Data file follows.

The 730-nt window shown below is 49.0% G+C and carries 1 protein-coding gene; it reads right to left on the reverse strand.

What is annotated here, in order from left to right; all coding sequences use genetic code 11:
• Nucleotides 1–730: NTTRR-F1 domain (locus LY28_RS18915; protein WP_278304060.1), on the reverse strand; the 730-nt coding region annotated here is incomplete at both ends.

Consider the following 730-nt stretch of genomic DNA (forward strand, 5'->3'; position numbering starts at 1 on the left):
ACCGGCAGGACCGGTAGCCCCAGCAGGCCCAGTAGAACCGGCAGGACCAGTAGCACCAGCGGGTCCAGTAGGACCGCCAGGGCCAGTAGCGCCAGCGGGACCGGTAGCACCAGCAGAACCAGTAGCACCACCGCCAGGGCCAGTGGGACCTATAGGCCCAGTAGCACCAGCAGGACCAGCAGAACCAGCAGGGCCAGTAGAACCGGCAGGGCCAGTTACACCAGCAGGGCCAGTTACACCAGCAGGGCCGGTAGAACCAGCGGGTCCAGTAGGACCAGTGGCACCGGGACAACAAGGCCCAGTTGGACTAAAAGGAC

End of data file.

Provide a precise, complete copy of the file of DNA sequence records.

The 730-nt window shown below is 49.0% G+C and carries 1 protein-coding gene; it reads right to left on the reverse strand.

What is annotated here, in order from left to right; all coding sequences use genetic code 11:
• Nucleotides 1–730: NTTRR-F1 domain (locus LY28_RS18915; protein WP_278304060.1), on the reverse strand; the 730-nt coding region annotated here is incomplete at both ends.

Consider the following 730-nt stretch of genomic DNA (forward strand, 5'->3'; position numbering starts at 1 on the left):
ACCGGCAGGACCGGTAGCCCCAGCAGGCCCAGTAGAACCGGCAGGACCAGTAGCACCAGCGGGTCCAGTAGGACCGCCAGGGCCAGTAGCGCCAGCGGGACCGGTAGCACCAGCAGAACCAGTAGCACCACCGCCAGGGCCAGTGGGACCTATAGGCCCAGTAGCACCAGCAGGACCAGCAGAACCAGCAGGGCCAGTAGAACCGGCAGGGCCAGTTACACCAGCAGGGCCAGTTACACCAGCAGGGCCGGTAGAACCAGCGGGTCCAGTAGGACCAGTGGCACCGGGACAACAAGGCCCAGTTGGACTAAAAGGAC